My point here is that it is their company. You can find smut with Yahoo.
2013-06-17 04:53:12 PM
1 votes:
So now the child porn hosters will just run scripts every few hours to tweak their images juuuust enough to not match the hash.

For a while they had skin tone filters, but that was nabbing sumo wrestlers.

I hate to break it to them, but about all you can do is keep it restricted to the dark web.  At least it isn't laying around willy nilly like it used to be on usenet.  Heck it probably still is on usenet but you would have to be a complete imbecile to pay for usenet with your credit card and download anything illicit.
2013-06-17 04:43:07 PM
1 votes:

R.A.Danny: Voiceofreason01: R.A.Danny: We tend to bristle at the government censoring things. That isn't what is happening here.

It's not better when Google censors things. I'm fine with child porn being removed from the internet. What bothers me is that the technology that Google is creating and refining could easily be used to spy on anybody or censor anything.

Finding one less titty on the internet is not an infringement on your rights.


1- yes it is, it is an infringement on my right to look at tits

2- what happens when this is applied to other "offensive" things?
2013-06-17 04:36:49 PM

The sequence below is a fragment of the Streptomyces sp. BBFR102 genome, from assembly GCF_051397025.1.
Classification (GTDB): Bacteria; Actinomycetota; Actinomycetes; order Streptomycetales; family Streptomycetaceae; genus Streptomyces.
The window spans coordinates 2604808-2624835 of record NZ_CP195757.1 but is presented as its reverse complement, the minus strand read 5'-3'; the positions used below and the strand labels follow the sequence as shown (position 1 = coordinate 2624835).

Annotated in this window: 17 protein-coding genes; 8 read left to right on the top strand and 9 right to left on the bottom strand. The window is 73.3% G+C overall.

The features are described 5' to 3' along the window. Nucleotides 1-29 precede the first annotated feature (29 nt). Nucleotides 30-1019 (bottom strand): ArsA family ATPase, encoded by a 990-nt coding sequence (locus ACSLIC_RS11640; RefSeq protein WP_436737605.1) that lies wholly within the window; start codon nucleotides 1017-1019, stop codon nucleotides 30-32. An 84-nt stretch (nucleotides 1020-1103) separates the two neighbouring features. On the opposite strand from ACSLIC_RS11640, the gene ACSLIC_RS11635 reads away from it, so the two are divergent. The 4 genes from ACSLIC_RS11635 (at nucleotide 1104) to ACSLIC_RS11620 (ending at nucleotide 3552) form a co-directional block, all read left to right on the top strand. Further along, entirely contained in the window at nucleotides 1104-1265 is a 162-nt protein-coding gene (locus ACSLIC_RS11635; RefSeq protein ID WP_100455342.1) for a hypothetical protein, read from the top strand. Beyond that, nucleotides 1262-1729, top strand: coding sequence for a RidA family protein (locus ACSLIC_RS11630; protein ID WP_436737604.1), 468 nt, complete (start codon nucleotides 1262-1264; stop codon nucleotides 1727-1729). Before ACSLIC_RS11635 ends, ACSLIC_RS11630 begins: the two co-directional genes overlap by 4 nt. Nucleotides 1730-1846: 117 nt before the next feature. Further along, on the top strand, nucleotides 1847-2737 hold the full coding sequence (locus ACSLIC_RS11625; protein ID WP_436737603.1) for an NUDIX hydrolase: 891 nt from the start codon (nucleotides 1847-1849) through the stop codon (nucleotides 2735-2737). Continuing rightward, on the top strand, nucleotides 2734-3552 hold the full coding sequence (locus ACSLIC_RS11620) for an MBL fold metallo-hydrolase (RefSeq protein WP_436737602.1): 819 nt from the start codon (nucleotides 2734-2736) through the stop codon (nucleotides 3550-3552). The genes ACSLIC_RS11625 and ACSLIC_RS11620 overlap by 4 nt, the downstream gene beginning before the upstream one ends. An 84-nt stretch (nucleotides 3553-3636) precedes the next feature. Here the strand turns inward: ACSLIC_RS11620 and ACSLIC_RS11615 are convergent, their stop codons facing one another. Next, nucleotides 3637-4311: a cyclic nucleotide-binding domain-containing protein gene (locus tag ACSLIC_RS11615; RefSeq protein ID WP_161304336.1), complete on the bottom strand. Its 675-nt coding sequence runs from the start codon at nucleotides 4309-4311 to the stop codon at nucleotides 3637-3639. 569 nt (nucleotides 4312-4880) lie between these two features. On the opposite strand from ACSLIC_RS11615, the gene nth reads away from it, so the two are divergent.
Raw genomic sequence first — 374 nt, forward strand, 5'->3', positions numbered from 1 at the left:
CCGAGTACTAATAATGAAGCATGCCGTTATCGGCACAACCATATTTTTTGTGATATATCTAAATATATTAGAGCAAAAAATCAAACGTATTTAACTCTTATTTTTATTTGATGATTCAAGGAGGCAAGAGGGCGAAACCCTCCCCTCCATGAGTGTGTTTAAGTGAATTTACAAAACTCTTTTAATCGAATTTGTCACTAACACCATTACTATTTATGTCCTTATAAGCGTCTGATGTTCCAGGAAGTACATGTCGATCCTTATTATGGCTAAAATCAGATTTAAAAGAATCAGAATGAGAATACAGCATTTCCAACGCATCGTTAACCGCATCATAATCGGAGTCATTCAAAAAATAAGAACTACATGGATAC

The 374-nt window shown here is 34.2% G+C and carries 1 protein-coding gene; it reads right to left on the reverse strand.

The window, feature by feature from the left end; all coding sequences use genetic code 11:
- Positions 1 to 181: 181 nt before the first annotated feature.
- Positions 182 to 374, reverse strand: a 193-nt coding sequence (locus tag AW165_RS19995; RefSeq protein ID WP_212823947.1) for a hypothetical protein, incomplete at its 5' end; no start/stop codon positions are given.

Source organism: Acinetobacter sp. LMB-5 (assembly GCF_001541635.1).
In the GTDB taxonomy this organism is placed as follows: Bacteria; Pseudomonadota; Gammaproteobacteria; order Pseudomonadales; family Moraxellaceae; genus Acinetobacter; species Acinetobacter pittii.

1 votes:

R.A.Danny: Voiceofreason01: R.A.Danny: We tend to bristle at the government censoring things. That isn't what is happening here.

It's not better when Google censors things. I'm fine with child porn being removed from the internet. What bothers me is that the technology that Google is creating and refining could easily be used to spy on anybody or censor anything.

Finding one less titty on the internet is not an infringement on your rights.


I'm all in favor of scrubbing kiddie porn from the internet, or better yet tracking its producers to where they live and nailing them legally-but, I have noticed an uncomfortably puritanical streak in Google of late that I am not liking.  Their change to GIS that makes it impossible to turn off safe search unless you are logged in, for instance, or thier ban of porn apps from Google glass.   I Don't care especially, except that it reflects a sort of creeping Neo-puritanism from the people I would least expect it from
2013-06-17 04:33:48 PM
1 votes:

Corvus: R.A.Danny: We tend to bristle at the government censoring things. That isn't what is happening here.

Because letting a small group that is not represented by citizens  deciding what we have access to is much better then letting a group that is actually represented by citizens decide?

That makes no sense.


The "small group" doesn't have force of law, nor even of monopoly. Use another search engine. There are lots of them.
2013-06-17 04:28:57 PM
1 votes:

R.A.Danny: We tend to bristle at the government censoring things. That isn't what is happening here.